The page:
The cause of carcinoid tumors is unknown. However, there are some risk factors (none of which are avoidable) that may increase a person's risk of developing a carcinoid tumor. Although risk factors can influence the development of cancer, most do not directly cause cancer. People with several risk factors may never develop cancer, while others with no known risk factors do. Possible risk factors for carcinoid tumors include:
Race and gender. GI carcinoid tumors are more common among black people than white people, and black men have a higher risk than black women. Among white people, men and women have the same risk. Race and gender are not a significant risk factor in lung carcinoid tumors.
Age. For GI carcinoid tumors, the average age at diagnosis is 55 to 65. For carcinoid tumors of the appendix, the average age at diagnosis is about 40. For lung carcinoid tumors, the average age at diagnosis is between 45 and 55. Children rarely develop carcinoid tumors.
Other stomach conditions. People with diseases that damage the stomach and reduce acid production have a greater risk of developing a stomach carcinoid tumor. In particular, people with pernicious anemia have a higher risk of a stomach carcinoid tumor.
Lung carcinoid tumors are not caused by or related to smoking.
Last updated: 4/9/2012
Can an individual be predisposed to develop a carcinoid tumor?
Carcinoid tumors generally have been considered to be sporadic, except for a small proportion which occur as a part of multiple endocrine neoplasia (MEN) syndromes. Carcinoid tumors most notably may occur in MEN1, and occasionally in MEN2. These conditions are caused by mutations in the MEN1 and RET genes, respectively, and most cases are considered to have an autosomal dominant pattern of inheritance. When associated with these familial syndromes, carcinoids are more likely to develop in the foregut, especially in the thymus and lung.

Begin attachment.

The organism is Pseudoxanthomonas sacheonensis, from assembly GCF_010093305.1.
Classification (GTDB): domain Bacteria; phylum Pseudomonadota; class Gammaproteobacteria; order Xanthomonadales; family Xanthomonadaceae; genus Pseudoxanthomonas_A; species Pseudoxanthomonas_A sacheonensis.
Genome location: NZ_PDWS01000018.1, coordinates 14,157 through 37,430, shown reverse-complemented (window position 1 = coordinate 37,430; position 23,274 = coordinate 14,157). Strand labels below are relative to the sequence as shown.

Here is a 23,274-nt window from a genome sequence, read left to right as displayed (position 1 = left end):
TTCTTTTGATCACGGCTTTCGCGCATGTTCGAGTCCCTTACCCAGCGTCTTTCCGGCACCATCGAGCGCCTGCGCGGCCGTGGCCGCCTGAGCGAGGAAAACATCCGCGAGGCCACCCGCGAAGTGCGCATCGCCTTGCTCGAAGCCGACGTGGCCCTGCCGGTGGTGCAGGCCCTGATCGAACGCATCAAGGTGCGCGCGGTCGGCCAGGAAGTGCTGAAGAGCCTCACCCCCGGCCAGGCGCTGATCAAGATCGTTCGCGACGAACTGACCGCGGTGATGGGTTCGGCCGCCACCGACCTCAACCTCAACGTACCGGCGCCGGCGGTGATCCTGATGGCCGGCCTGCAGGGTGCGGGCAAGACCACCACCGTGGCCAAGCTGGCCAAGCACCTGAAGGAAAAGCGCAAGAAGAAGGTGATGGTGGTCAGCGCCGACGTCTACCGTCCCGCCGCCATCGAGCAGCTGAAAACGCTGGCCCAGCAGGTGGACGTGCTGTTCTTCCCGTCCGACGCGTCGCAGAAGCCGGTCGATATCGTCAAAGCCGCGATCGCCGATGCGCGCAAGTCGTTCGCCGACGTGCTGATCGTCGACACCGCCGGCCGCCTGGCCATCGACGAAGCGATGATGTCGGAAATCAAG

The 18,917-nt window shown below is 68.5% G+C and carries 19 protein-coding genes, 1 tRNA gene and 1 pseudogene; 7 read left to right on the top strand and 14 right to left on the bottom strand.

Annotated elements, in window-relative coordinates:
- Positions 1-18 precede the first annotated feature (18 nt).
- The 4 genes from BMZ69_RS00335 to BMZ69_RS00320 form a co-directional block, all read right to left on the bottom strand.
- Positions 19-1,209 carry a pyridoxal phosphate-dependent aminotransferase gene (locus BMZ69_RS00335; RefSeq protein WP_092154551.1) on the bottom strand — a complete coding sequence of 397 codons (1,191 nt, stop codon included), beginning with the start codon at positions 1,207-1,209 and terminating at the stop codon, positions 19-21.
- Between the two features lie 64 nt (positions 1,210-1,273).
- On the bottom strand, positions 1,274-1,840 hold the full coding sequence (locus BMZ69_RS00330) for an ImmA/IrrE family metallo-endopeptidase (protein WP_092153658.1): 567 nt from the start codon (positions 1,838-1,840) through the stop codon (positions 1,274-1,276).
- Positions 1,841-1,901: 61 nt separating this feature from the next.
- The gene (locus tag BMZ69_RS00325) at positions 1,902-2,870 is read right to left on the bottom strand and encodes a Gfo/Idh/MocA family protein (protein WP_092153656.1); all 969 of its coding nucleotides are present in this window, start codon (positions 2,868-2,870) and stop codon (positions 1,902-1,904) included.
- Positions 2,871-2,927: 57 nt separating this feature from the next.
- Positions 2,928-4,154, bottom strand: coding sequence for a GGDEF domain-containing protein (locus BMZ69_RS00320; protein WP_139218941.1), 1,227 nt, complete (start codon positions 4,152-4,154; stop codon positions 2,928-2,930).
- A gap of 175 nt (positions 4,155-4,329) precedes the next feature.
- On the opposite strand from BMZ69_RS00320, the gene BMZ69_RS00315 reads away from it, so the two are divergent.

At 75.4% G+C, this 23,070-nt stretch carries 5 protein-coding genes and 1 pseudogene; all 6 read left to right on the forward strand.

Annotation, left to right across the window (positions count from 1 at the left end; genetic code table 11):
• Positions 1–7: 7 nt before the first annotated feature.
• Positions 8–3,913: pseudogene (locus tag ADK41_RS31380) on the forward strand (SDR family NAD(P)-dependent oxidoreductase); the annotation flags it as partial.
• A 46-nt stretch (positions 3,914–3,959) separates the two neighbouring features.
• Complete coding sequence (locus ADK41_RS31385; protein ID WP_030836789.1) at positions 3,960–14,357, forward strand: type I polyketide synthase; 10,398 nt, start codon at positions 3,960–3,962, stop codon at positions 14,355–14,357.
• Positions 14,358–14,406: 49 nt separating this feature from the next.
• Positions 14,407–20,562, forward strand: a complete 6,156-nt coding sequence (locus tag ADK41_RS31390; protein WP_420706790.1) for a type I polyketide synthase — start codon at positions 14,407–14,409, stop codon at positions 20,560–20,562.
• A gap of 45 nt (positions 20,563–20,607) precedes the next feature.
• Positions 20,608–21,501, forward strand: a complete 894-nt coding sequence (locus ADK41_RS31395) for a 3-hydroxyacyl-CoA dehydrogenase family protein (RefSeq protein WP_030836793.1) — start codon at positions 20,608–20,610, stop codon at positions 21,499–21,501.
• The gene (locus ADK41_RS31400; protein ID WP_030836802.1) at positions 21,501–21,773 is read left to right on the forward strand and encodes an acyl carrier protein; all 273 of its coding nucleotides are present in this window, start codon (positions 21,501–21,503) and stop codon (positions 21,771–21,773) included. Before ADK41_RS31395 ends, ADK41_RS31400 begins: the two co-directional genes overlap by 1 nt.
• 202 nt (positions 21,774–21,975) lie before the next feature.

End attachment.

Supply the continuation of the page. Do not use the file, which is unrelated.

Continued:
It has been reported that even when a carcinoid tumor does not appear to be associated with MEN, there does appear to be an increased risk for developing a carcinoid tumor among first-degree relatives; this suggests that some carcinoid tumors may be familial. However, little data are available on the percentage of individuals with a carcinoid tumor that have a family history of carcinoid tumors.
Last updated: 4/10/2012
We hope this information is helpful. We strongly recommend you discuss this information with your doctor. If you still have questions, please
Babovic-Vuksanovic D, Constantinou CL, Rubin J, Rowland CM, Schaid DJ, Karnes PS. Familial occurrence of carcinoid tumors and association with other malignant neoplasms. Cancer Epidemiol Biomarkers Prev. August 1999; 8(8):715-719. http://cebp.aacrjournals.org/content/8/8/715.long. Accessed 4/10/2012.